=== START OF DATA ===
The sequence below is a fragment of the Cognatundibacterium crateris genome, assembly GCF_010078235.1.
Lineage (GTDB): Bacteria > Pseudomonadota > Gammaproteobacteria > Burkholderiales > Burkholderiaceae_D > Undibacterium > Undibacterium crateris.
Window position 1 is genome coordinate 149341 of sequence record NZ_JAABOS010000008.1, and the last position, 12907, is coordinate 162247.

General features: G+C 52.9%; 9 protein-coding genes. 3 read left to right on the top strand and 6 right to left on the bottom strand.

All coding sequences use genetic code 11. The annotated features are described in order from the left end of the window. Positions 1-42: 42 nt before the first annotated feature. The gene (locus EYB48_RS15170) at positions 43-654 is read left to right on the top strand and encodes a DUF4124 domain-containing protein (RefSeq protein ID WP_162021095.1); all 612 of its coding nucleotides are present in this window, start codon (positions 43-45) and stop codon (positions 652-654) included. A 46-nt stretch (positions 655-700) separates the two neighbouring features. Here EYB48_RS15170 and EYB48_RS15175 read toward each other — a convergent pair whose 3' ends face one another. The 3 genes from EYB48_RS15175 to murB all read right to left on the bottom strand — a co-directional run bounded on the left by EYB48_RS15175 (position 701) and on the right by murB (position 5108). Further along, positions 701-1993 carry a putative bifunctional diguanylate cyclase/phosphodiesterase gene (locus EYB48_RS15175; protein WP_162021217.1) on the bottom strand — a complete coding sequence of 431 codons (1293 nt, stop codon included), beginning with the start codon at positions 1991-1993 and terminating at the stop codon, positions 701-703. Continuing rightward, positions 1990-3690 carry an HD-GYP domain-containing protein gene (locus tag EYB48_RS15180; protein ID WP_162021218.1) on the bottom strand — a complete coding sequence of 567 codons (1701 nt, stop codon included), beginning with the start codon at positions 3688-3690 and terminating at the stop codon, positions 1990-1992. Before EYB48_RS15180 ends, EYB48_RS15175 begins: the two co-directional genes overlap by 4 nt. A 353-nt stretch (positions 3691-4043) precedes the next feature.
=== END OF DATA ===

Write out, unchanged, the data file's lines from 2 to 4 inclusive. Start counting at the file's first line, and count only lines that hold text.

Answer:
Lineage (GTDB): Bacteria > Pseudomonadota > Gammaproteobacteria > Burkholderiales > Burkholderiaceae_D > Undibacterium > Undibacterium crateris.
Window position 1 is genome coordinate 149341 of sequence record NZ_JAABOS010000008.1, and the last position, 12907, is coordinate 162247.

General features: G+C 52.9%; 9 protein-coding genes. 3 read left to right on the top strand and 6 right to left on the bottom strand.